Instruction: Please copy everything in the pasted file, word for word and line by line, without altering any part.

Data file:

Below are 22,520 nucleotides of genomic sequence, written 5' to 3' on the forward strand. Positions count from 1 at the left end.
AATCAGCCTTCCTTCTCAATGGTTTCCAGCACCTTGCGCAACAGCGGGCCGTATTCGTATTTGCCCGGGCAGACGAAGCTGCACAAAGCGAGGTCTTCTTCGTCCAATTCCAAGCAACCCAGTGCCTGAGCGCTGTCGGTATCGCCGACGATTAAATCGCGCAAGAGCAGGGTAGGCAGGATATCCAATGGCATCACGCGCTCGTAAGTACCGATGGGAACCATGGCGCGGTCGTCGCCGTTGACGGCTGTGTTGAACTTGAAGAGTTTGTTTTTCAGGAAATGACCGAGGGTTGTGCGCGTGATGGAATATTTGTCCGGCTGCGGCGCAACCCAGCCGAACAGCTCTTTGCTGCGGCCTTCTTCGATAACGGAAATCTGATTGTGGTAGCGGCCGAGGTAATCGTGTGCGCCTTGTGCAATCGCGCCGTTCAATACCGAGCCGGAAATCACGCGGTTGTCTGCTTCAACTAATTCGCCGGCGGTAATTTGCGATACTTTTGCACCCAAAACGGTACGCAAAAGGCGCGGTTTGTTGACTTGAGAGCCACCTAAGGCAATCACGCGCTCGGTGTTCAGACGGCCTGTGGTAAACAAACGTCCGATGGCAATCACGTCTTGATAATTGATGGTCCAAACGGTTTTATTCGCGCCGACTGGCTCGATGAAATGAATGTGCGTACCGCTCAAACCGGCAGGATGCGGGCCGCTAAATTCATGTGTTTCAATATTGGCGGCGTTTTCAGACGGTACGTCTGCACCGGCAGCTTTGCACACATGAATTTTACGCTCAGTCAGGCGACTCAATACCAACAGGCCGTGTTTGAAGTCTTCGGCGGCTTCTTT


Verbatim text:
Below are 22,520 nucleotides of genomic sequence, written 5' to 3' on the forward strand. Positions count from 1 at the left end.
AATCAGCCTTCCTTCTCAATGGTTTCCAGCACCTTGCGCAACAGCGGGCCGTATTCGTATTTGCCCGGGCAGACGAAGCTGCACAAAGCGAGGTCTTCTTCGTCCAATTCCAAGCAACCCAGTGCCTGAGCGCTGTCGGTATCGCCGACGATTAAATCGCGCAAGAGCAGGGTAGGCAGGATATCCAATGGCATCACGCGCTCGTAAGTACCGATGGGAACCATGGCGCGGTCGTCGCCGTTGACGGCTGTGTTGAACTTGAAGAGTTTGTTTTTCAGGAAATGACCGAGGGTTGTGCGCGTGATGGAATATTTGTCCGGCTGCGGCGCAACCCAGCCGAACAGCTCTTTGCTGCGGCCTTCTTCGATAACGGAAATCTGATTGTGGTAGCGGCCGAGGTAATCGTGTGCGCCTTGTGCAATCGCGCCGTTCAATACCGAGCCGGAAATCACGCGGTTGTCTGCTTCAACTAATTCGCCGGCGGTAATTTGCGATACTTTTGCACCCAAAACGGTACGCAAAAGGCGCGGTTTGTTGACTTGAGAGCCACCTAAGGCAATCACGCGCTCGGTGTTCAGACGGCCTGTGGTAAACAAACGTCCGATGGCAATCACGTCTTGATAATTGATGGTCCAAACGGTTTTATTCGCGCCGACTGGCTCGATGAAATGAATGTGCGTACCGCTCAAACCGGCAGGATGCGGGCCGCTAAATTCATGTGTTTCAATATTGGCGGCGTTTTCAGACGGTACGTCTGCACCGGCAGCTTTGCACACATGAATTTTACGCTCAGTCAGGCGACTCAATACCAACAGGCCGTGTTTGAAGTCTTCGGCGGCTTCTTT